Doctor Who: Norfolk counterfeiter jailed for fake autographs

Counterfeit autographs of David Tennant The investigation found more than 270 fake David Tennant signatures were sold

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A man who ran a "cottage industry" producing fake celebrity autographs, including those of actor David Tennant, has been jailed.

Andrew Sullivan, 51, of Heath Road, Lyng, mid-Norfolk, made more than £35,000 from selling the counterfeit goods on eBay, from 2009 to 2011.

He pleaded guilty in September to selling counterfeit autographs with false authenticity documents.

At Norwich Crown Court, Sullivan was sentenced to 21 months in prison.

Start Quote

The business of celebrity autographs clearly relies on honesty and authenticity”

End Quote David Wilson Prosecutor

The court heard Sullivan admitted forging 3,500 autographs over a two year period. He also pleaded guilty to selling pictures of stars without their permission.

A tip off from an autograph collector, to Norfolk County Council's Trading Standards team, exposed Sullivan as selling the fake autographs, including former Doctor Who companion Billie Piper, actress Angelina Jolie and Caroline Munro who featured in The Spy Who Loved Me.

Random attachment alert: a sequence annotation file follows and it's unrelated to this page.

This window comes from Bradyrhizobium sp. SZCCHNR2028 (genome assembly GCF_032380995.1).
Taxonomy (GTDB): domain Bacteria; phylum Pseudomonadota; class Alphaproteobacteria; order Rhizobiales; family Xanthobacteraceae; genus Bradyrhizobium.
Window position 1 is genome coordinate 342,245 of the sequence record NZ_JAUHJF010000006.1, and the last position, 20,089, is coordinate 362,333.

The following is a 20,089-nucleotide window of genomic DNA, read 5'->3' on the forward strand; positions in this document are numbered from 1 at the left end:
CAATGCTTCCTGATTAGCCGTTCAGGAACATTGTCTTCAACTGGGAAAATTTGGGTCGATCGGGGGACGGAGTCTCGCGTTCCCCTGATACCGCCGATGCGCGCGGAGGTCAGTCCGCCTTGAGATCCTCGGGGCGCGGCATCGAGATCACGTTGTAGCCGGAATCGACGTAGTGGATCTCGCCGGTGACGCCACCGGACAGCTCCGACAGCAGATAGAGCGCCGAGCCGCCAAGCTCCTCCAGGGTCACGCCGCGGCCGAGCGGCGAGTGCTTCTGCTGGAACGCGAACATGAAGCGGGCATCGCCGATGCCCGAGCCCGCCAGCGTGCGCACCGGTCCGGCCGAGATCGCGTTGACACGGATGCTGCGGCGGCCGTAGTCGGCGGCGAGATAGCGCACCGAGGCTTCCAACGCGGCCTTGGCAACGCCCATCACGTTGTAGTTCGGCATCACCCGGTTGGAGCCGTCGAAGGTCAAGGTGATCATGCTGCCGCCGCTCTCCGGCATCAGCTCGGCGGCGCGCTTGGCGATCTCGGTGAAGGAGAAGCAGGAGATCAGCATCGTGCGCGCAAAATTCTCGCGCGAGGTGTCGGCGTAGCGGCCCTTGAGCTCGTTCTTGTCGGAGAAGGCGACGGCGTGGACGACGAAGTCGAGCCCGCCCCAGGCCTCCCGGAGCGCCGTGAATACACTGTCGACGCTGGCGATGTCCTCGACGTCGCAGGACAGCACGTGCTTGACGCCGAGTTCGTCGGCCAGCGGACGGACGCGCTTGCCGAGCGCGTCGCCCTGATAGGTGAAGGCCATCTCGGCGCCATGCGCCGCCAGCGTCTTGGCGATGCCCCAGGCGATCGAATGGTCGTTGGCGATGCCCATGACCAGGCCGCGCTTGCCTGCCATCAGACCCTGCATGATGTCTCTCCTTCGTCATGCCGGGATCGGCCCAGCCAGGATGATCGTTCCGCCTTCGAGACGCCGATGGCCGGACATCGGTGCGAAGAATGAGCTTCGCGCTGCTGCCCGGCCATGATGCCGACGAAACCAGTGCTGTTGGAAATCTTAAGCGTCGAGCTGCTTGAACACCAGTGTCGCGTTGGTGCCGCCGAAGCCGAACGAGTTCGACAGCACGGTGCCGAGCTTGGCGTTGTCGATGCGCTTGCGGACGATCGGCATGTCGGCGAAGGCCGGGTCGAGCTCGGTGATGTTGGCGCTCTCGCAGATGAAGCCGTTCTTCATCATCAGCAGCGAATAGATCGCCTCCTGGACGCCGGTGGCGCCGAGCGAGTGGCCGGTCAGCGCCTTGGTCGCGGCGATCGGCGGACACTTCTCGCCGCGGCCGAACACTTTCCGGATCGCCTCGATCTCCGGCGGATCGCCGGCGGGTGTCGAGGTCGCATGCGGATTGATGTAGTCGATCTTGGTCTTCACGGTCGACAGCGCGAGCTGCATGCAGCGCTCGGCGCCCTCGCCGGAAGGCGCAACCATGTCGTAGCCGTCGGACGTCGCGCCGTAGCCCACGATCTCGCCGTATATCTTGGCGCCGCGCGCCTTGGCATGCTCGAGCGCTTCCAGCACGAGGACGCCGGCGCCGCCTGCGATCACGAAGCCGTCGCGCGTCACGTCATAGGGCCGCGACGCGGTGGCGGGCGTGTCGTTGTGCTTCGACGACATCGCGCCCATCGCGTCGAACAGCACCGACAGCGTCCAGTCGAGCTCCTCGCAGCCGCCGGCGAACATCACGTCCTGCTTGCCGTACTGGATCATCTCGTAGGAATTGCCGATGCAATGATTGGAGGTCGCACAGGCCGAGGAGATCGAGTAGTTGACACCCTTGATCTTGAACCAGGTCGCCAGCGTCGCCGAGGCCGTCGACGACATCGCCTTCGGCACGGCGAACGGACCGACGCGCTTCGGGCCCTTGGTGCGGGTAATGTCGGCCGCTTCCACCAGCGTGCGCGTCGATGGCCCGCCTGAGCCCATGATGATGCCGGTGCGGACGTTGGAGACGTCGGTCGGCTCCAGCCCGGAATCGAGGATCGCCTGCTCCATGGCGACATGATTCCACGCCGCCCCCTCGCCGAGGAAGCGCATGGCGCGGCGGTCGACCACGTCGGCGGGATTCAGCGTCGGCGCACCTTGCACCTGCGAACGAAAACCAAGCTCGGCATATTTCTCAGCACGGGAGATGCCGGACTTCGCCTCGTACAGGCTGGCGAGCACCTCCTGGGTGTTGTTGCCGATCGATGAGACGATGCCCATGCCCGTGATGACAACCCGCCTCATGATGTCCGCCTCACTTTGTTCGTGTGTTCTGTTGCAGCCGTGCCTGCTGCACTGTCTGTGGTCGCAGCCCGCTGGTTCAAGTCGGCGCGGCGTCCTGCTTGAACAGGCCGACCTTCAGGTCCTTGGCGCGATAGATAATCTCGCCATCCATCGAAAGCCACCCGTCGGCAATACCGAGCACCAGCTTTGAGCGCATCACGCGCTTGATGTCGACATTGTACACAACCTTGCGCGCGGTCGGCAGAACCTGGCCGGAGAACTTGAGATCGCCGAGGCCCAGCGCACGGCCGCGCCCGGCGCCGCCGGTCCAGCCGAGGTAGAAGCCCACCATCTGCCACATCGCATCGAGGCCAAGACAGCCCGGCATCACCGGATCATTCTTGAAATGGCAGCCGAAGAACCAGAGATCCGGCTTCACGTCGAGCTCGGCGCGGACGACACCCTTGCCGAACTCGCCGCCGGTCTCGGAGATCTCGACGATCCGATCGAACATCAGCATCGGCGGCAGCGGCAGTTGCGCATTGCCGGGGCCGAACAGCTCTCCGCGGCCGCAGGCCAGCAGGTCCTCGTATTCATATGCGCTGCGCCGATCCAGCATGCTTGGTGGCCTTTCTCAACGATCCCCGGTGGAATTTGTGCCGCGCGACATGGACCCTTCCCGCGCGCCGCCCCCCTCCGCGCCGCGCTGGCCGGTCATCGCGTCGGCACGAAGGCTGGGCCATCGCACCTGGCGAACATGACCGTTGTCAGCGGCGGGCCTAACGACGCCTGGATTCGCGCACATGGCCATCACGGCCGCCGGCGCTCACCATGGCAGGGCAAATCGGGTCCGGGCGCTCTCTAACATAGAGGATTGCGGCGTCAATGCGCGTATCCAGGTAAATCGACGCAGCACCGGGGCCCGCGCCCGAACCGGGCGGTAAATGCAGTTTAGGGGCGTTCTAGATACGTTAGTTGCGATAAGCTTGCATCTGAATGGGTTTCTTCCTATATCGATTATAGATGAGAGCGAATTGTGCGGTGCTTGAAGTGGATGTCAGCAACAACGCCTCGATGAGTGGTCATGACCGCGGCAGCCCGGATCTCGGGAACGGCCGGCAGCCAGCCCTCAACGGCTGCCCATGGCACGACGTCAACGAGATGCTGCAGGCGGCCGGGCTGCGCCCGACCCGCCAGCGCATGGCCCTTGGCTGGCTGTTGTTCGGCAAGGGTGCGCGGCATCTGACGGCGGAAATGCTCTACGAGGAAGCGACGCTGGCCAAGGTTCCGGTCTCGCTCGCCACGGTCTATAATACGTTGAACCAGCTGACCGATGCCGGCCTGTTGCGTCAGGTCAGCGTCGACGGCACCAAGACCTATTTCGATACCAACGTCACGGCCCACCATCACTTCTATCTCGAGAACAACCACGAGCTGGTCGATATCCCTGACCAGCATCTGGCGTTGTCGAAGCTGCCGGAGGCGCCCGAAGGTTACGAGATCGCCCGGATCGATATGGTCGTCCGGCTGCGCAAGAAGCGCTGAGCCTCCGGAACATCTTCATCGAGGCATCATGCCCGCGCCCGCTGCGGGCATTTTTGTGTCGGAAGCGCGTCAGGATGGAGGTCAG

'Honesty and authenticity'

Caroline Carter, from Norfolk Trading Standards, said: "When we visited Mr Sullivan's home office we found an Aladdin's den of materials that pointed to a significant business operation selling celebrity-related items online.

"We also took away a container of ripped-up and discarded signed photographs which were later pieced together to reveal what looked to be mistakes.

"The office was equipped with a high quality printer and paper and pens suitable for reproducing and marking up photographs and when we examined the office computer we found that it was storing scores of copyrighted images of famous people."

Signed photograph of Karen Gillan Many of the fake autographs related to popular science fiction programmes

The investigation was also supported by BBC Worldwide, which provided evidence the copyright for images being printed by Sullivan, onto which he inscribed the autographs, was owned by the BBC and they had not given him permission to reproduce or generate an income from them.

David Wilson, prosecuting on behalf of trading standards, told the court: "The business of celebrity autographs clearly relies on honesty and authenticity.

"The commission of these offences undermines the trust in this market and those who legitimately operate in it."

David Collinson, Norfolk County Council's head of public protection, added: "Mr Sullivan was exploiting fans and carried out a sophisticated cottage industry fraud, he scammed possibly thousands of victims around the world.

"We're very pleased with the result as 21 months custodial is a significant message to those people who will attempt to exploit people and use the gains that are available through the internet to try and catch people out."

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